Recently a video has been spreading like fire around social media, a video on how 9-volt batteries can actually cause a house fire. Some may think this is a myth, but Dustin Lucius, fire prevention officer at the Fenton Fire Department, said that all household batteries pose a fire threat to our homes. One Fenton family learned the hard way and there is a permanent display at the fire station showing the dangers of improper battery storage.
Nine-volt batteries are common in every household. Lucius said, “Fires started by household batteries are more common than you’d think.” They power toys and many other battery operated devices. Ironically enough, one of the most common items in the home that uses a 9-volt battery is your smoke detector.
The main reason that 9-volt batteries are the most dangerous household battery is that the positive and negative posts are close together. If a metal object touches the two posts of a 9-volt battery, it can cause a short circuit. This can make enough heat to start a fire, according to the National Fire Protection Association. Even weak batteries may have enough charge to cause a fire.
Lucius warned about proper storage and disposal of batteries, including the 9-volt. Fires can start in the trash when 9-volt batteries are thrown away with other metal items. They can also start when 9-volt batteries are stored in a drawer near other batteries and metal office supplies, like paperclips. Any metal made item that touches both posts on the 9-volt can potentially start a fire.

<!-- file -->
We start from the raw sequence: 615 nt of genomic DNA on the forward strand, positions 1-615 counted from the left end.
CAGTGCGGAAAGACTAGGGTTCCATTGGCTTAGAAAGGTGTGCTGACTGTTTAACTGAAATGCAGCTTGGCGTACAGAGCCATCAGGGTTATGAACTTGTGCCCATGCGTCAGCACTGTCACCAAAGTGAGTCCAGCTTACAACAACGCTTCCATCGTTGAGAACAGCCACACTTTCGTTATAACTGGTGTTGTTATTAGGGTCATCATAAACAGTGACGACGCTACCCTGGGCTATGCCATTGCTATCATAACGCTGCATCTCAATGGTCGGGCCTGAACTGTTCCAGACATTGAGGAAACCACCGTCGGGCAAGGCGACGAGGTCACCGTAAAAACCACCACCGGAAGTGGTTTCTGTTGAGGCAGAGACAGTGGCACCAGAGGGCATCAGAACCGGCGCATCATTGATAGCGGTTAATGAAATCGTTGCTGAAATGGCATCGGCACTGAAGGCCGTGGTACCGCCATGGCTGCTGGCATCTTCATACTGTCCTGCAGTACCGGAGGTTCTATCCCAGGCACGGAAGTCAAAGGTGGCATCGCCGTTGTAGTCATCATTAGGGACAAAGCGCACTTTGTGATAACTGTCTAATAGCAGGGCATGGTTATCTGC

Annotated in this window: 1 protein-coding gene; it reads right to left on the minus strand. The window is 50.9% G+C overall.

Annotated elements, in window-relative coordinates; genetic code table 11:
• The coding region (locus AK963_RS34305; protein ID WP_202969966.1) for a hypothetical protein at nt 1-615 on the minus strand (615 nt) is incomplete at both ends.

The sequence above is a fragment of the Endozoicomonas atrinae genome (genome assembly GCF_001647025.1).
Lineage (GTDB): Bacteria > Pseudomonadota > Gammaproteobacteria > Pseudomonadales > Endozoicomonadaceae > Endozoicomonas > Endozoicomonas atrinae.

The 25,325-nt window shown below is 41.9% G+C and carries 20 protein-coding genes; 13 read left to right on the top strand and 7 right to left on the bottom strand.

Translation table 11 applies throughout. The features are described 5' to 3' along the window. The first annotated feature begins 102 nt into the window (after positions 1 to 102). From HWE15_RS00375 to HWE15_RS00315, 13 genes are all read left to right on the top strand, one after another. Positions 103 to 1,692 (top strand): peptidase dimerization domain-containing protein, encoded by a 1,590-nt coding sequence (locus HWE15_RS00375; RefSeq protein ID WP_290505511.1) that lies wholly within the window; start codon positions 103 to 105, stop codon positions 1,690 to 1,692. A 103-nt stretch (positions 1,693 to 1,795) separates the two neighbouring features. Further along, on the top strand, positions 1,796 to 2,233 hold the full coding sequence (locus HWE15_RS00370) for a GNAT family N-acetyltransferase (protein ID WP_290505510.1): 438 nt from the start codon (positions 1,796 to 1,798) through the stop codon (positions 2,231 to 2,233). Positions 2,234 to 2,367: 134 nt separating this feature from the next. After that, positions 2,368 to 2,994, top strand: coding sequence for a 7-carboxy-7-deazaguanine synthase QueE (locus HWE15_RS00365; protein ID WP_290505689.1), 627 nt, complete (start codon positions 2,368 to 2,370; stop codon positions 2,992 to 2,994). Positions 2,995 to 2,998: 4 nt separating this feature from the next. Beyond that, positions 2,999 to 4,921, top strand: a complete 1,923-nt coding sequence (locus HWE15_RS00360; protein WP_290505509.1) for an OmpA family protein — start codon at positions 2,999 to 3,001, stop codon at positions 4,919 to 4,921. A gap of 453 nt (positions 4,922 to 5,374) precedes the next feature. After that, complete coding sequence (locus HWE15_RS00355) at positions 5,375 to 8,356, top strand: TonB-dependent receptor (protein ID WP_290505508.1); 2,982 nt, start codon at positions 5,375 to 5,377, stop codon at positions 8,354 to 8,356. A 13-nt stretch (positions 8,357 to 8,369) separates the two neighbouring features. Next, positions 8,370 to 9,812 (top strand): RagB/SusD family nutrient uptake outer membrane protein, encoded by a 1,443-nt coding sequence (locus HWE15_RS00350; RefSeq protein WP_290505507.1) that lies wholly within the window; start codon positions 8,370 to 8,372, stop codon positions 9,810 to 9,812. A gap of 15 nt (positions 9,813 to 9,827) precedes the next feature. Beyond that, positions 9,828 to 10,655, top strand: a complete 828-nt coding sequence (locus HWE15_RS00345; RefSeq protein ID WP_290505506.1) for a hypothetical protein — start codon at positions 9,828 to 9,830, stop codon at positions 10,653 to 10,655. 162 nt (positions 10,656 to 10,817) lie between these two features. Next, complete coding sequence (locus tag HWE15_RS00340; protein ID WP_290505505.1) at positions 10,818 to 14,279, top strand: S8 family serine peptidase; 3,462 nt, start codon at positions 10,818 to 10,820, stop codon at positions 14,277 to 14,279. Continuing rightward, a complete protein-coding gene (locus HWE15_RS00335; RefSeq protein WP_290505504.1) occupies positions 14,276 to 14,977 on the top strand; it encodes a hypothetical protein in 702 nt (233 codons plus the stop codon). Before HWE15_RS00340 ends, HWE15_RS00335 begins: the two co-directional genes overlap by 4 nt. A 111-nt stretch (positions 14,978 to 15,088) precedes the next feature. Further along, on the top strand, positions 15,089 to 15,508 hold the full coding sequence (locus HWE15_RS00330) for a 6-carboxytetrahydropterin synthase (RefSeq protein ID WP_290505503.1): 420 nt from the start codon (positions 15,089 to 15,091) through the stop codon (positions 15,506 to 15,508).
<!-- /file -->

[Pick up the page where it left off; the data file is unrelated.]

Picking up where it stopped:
Your best bet when it comes to proper storage of your household batteries is to keep them in their original packaging until you are ready to use them. When it’s time to throw them out, do not put them in the trash where they can come into contact with other metal items. Instead, take them in on hazardous waste day, or contact your local trash and recycling centers to find out where they can be taken for proper disposal.
• Keep batteries in original packaging until you are ready to use them. If loose, keep the posts covered with masking, duct, or electrical tape. Prevent the posts from coming in contact with metal objects.
• Keep them somewhere safe where they won’t be tossed around.
• Store batteries standing up.
• 9-volt batteries should not be stored loose in a drawer.
• Do not store them in containers with other batteries.
• 9-volt batteries should not be thrown away with trash. They can come in contact with other batteries or pieces of metal.
• 9-volt batteries can be taken to a collection site for household hazardous waste.
• Cover the positive and negative posts with masking, duct, or electrical tape before getting rid of batteries.
• Some states do not allow any type of battery to be disposed of with trash. Check with your city or town for the best way to